Somewhere along the line I forgot to celebrate the 10 year anniversary of my blog. How long ago did I forget? Well, I think its been 11.5 years now since I started blogging so I guess it slipped my mind. A lot has changed here in the last decade. When I started blogging no one even knew what a blog was. Evan Williams was a lowly programmer hosting a computer out of his house in California. When he made updates to the Blogger code he posted a notice on the webpage saying the site would be down for a couple hours. When it was time to upgrade computer equipment or add a second server he raised funds any way he knew how. I still have a blogger tshirt in my closet somewhere when Evan was raising funds for a database server. Don’t know who Evan Williams is? Well you probably know his latest creation. Its a little app by the name of Twitter.
My blog has gone through a number of changes over the last 10 years. The posts are spread across no less than four databases over the years, fracturing the integrity of my blog history each time. Now you know why half of them are missing. Its never been very high on my priority list to add them all back. Maybe someday. At the very least I want all of the posts from Iraq added to the database.
As you might have noticed, I have done very little blogging over the last year or so. This was mostly due to the schedule and time constraints of finishing my teaching degree and being a new parent. But part of it was because of a clash of ideology. You see, I was told by a number of individuals that if I ever expected to get a teaching job in Wisconsin I needed to shut up and pretend that I am a Democrat. I was told to bite my tongue and nod my head in acceptance whenever politics came to light. We were warned by school administrators visiting my college that young teachers should expect to be Googled and have their past dredged up. Anything that showed up would be fair game in the hiring process. So I did what any naive unemployed teacher-in-training would do: I censored myself. I went through my blog and hid any posts that were overtly conservative in nature. I hid direct criticism of Democrats. I made it look generically military with little political affiliation. I bit my tongue. I withheld stats and facts that popped into my head whenever someone tried making a dishonest claim about how much teachers make, or how much “the rich” are taxed, or any of the other outrageous claims that were freely propagated. I sat idly by and said nothing when teachers were arrested for making death threats, or got phony doctors slips so they could skip off to protest in Madison. I was appalled by the lack of moral fiber present in the behavior of those who are supposed to be the most morally upstanding people in our society.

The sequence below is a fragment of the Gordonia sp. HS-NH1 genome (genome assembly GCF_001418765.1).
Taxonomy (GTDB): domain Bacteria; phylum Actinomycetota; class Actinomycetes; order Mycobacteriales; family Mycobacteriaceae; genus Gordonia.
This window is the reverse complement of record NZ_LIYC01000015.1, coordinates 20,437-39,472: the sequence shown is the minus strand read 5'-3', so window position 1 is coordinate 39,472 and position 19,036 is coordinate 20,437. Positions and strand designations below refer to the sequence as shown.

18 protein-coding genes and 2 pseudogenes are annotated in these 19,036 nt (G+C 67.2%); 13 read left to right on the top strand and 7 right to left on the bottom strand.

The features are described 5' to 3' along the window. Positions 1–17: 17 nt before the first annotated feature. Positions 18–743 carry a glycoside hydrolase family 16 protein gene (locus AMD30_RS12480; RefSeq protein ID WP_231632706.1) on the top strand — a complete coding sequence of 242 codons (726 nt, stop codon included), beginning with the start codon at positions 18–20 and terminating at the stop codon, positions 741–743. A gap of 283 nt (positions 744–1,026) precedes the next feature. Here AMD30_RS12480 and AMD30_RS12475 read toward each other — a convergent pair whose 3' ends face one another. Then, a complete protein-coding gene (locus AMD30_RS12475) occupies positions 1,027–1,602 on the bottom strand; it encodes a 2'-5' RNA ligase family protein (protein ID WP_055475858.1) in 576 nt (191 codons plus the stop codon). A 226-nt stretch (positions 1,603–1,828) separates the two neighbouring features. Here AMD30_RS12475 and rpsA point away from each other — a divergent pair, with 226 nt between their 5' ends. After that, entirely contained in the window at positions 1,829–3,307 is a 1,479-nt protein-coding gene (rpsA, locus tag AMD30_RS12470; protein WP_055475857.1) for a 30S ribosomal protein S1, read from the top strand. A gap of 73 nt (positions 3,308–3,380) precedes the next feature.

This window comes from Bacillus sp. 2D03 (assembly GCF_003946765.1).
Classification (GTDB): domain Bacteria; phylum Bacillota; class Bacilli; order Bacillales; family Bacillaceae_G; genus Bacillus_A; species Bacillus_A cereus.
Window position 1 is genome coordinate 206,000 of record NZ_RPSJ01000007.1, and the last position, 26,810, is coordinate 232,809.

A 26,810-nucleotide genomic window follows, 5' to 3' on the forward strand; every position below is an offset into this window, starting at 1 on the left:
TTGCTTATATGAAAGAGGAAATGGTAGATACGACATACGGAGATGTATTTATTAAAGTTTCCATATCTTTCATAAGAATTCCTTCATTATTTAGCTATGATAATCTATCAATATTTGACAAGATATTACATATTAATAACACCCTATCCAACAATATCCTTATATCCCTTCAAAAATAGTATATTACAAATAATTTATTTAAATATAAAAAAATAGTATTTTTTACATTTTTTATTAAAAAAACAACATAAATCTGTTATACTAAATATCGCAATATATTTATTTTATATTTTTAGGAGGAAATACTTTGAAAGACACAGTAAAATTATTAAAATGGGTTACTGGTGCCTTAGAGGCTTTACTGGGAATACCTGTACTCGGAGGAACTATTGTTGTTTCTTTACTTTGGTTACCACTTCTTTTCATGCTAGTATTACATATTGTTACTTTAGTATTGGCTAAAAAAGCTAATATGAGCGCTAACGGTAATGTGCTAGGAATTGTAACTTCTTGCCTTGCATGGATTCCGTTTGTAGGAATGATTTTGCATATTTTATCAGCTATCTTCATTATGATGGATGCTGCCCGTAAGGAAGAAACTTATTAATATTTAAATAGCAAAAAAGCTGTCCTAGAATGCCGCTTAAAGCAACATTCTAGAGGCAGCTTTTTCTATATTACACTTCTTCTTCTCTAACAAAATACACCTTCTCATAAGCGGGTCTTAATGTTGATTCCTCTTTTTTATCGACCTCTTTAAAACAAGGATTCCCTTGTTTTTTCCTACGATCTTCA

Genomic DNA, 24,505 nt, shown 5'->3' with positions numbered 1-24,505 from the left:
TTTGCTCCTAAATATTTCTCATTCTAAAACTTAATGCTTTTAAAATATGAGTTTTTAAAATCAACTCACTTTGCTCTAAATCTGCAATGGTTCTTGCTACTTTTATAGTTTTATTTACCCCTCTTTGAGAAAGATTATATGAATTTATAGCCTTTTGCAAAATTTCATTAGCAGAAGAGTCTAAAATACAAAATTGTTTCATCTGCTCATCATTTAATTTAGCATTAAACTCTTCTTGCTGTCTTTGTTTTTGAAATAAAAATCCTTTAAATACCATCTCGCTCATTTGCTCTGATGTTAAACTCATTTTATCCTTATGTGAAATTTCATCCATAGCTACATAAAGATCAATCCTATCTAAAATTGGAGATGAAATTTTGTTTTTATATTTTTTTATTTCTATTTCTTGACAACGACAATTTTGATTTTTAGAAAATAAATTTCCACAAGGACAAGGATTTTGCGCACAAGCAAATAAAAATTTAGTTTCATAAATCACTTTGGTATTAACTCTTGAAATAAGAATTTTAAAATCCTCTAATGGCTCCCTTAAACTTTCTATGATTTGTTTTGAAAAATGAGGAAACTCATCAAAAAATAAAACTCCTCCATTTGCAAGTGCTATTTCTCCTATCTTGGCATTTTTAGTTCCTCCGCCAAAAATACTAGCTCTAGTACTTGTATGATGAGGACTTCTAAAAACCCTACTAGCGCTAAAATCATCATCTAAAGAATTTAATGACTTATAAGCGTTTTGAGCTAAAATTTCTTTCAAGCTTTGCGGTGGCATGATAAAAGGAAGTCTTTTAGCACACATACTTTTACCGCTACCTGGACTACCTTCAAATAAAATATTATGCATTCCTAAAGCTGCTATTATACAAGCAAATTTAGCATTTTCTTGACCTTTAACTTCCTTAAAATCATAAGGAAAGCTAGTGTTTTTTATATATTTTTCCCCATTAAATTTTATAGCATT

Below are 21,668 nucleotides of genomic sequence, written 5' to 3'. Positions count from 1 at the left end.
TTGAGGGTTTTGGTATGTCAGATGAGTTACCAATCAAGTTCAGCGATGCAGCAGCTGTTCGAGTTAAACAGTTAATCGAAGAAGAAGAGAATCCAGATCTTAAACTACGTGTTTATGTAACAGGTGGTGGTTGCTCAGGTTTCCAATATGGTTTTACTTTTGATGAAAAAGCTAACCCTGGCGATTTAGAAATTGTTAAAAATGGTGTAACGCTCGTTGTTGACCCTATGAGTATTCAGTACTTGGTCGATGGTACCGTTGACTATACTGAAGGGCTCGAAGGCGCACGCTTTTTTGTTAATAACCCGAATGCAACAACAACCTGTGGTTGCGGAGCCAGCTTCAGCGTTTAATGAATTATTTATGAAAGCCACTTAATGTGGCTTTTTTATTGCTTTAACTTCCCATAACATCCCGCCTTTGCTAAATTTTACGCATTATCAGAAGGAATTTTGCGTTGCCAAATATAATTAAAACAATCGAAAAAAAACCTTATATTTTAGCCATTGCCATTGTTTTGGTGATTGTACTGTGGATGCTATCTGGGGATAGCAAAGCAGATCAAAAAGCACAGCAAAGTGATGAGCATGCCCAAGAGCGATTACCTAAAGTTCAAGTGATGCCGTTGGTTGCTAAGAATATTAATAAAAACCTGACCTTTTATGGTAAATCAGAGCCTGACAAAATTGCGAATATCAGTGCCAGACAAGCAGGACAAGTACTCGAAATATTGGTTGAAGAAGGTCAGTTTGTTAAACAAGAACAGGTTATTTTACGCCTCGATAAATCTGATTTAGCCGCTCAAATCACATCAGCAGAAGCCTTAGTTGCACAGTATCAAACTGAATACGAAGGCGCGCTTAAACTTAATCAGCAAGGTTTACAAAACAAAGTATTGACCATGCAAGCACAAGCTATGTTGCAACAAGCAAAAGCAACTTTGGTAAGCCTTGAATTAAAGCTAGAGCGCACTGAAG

After a lot of self reflection I finally realized that if I have to pretend to be someone else, if I have to pass a political litmus test, if I have to constantly be censored, if I have to constantly look on and bite my tongue to pursue a teaching career then perhaps this career path is not all it is portrayed to be.
Now please understand me here. I’m not looking for the opportunity to slander or badmouth teachers for the sake of disagreement. I’m not looking for the opportunity to air dirty laundry or disagreements with faculty or administrators. I do not have the right to resort to personal attacks on another person’s character. But I do have the right to engage in friendly, civil debate without being called an asshole, a “Walker plant,” a “Koch sucker,” or have my chances at a career threatened, or the tires on my car slashed, or my personal finances and political donations printed off from the internet and passed around school like a rap-sheet for pedophilia. If I cannot engage in friendly debate, be respected for my own views, or be hired and employed on my own merit and not on my political affiliations then perhaps I chose the wrong career path. And perhaps this whole teaching thing is not the all inclusive, multicultural, and benevolent endeavor that it is portrayed to be.